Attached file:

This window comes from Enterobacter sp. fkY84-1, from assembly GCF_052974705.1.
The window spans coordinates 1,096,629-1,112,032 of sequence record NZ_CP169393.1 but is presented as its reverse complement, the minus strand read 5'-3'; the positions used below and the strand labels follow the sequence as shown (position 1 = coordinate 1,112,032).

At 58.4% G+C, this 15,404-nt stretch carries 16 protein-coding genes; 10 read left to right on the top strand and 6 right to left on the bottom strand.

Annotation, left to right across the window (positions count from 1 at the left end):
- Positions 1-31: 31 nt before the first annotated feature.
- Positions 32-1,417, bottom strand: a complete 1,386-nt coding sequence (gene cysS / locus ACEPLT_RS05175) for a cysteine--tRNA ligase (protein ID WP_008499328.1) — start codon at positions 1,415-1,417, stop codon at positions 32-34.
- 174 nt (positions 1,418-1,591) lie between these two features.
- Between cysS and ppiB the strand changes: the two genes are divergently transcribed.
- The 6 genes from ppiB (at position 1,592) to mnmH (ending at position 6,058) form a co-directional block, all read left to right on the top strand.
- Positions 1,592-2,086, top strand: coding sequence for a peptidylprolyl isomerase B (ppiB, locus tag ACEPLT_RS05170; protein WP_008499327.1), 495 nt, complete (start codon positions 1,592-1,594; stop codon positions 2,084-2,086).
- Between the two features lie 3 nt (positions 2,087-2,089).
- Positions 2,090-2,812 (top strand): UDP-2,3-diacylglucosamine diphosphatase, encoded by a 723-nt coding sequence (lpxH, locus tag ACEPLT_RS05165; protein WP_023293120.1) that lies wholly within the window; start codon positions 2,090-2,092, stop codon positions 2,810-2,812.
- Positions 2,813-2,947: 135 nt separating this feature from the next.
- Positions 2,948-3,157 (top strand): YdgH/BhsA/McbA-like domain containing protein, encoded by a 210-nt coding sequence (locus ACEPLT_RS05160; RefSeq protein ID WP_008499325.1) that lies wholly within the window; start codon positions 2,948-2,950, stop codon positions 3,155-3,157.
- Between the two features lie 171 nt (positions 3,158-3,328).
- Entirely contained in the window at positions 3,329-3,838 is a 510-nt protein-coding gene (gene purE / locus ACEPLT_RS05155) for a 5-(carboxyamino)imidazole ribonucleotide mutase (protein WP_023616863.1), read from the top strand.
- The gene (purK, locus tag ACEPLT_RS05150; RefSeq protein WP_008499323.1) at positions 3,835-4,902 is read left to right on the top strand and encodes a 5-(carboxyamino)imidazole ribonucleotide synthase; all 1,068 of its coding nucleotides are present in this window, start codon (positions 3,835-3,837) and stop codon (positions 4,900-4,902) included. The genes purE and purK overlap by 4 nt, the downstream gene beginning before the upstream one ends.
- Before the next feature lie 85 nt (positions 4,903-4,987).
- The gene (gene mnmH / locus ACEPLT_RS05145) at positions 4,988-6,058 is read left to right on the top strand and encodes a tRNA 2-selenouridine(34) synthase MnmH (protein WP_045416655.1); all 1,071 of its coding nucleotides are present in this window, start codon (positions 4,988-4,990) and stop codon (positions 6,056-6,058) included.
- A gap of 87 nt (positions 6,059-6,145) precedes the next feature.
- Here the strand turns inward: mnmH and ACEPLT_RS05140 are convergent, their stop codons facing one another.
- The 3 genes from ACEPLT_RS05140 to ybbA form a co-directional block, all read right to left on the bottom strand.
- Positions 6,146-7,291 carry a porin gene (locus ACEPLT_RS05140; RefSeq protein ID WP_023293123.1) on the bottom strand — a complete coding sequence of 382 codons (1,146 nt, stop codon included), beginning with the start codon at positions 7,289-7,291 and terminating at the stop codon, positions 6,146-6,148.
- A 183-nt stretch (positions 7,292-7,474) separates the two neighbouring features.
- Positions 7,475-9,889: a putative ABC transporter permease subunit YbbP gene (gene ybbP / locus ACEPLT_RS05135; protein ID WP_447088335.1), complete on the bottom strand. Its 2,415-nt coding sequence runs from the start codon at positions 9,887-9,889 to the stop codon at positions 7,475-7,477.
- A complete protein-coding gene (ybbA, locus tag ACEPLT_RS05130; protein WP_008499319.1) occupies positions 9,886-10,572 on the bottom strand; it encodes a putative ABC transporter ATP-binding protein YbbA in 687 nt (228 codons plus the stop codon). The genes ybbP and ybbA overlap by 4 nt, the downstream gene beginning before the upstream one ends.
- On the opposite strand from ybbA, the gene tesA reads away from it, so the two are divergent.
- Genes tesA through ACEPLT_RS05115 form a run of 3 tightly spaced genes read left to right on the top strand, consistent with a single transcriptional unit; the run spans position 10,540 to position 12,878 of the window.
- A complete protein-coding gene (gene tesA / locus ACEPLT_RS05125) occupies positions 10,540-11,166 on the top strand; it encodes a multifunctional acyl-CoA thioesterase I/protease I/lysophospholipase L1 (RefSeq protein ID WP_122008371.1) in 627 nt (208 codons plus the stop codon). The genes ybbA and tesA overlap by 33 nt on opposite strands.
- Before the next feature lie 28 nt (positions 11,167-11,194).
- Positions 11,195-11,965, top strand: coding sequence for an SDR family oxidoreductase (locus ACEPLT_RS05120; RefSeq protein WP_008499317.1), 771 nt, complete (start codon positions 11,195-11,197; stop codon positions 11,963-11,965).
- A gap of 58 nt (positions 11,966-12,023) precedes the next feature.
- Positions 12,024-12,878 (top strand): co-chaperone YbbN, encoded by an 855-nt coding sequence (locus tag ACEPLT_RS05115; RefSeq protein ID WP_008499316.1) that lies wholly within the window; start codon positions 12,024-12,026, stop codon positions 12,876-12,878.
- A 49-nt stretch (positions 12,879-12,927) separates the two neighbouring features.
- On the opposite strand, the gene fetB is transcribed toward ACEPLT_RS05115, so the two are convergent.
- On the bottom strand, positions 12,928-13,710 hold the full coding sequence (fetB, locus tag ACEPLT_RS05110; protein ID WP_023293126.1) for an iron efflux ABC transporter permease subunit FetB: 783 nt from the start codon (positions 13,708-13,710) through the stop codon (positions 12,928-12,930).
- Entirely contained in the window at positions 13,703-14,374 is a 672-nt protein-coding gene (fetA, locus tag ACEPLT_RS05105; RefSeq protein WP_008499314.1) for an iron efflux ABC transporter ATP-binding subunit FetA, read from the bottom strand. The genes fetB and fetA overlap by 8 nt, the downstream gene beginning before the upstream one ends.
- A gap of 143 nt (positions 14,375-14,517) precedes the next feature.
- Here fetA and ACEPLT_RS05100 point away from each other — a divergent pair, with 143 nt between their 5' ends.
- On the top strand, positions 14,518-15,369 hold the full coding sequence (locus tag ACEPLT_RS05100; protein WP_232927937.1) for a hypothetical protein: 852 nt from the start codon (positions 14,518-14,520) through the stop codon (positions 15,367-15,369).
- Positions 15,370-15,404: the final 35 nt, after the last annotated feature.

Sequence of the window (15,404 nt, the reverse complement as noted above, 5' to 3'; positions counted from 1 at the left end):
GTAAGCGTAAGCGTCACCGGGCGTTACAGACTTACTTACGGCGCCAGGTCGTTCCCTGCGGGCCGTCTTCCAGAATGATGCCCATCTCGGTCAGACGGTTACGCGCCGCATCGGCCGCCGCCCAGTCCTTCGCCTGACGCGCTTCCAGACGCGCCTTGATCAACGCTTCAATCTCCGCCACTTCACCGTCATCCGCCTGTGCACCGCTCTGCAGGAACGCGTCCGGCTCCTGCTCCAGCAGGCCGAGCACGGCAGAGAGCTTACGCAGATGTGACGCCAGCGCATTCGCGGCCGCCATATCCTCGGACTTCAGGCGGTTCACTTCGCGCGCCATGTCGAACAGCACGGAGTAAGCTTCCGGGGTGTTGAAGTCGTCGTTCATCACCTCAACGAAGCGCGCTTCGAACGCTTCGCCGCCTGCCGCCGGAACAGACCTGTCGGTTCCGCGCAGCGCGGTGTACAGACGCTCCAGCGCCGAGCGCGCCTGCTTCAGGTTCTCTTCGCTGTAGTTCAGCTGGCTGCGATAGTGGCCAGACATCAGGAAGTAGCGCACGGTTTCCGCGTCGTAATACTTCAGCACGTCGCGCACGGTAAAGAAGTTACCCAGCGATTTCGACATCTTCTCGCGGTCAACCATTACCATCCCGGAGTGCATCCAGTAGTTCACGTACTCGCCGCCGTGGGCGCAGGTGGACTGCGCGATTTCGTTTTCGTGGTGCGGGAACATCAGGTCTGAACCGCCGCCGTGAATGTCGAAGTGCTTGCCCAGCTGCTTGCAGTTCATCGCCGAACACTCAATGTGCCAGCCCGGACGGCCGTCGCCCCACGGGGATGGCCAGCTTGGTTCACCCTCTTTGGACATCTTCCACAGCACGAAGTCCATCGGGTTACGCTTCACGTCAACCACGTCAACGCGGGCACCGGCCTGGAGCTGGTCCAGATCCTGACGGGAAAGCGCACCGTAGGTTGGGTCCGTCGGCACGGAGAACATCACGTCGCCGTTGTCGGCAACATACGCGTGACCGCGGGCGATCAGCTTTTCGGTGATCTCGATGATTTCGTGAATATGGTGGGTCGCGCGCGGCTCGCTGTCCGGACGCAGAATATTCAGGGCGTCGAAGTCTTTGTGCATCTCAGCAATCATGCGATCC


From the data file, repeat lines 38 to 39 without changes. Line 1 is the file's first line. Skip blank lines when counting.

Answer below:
- A gap of 143 nt (positions 14,375-14,517) precedes the next feature.
- Here fetA and ACEPLT_RS05100 point away from each other — a divergent pair, with 143 nt between their 5' ends.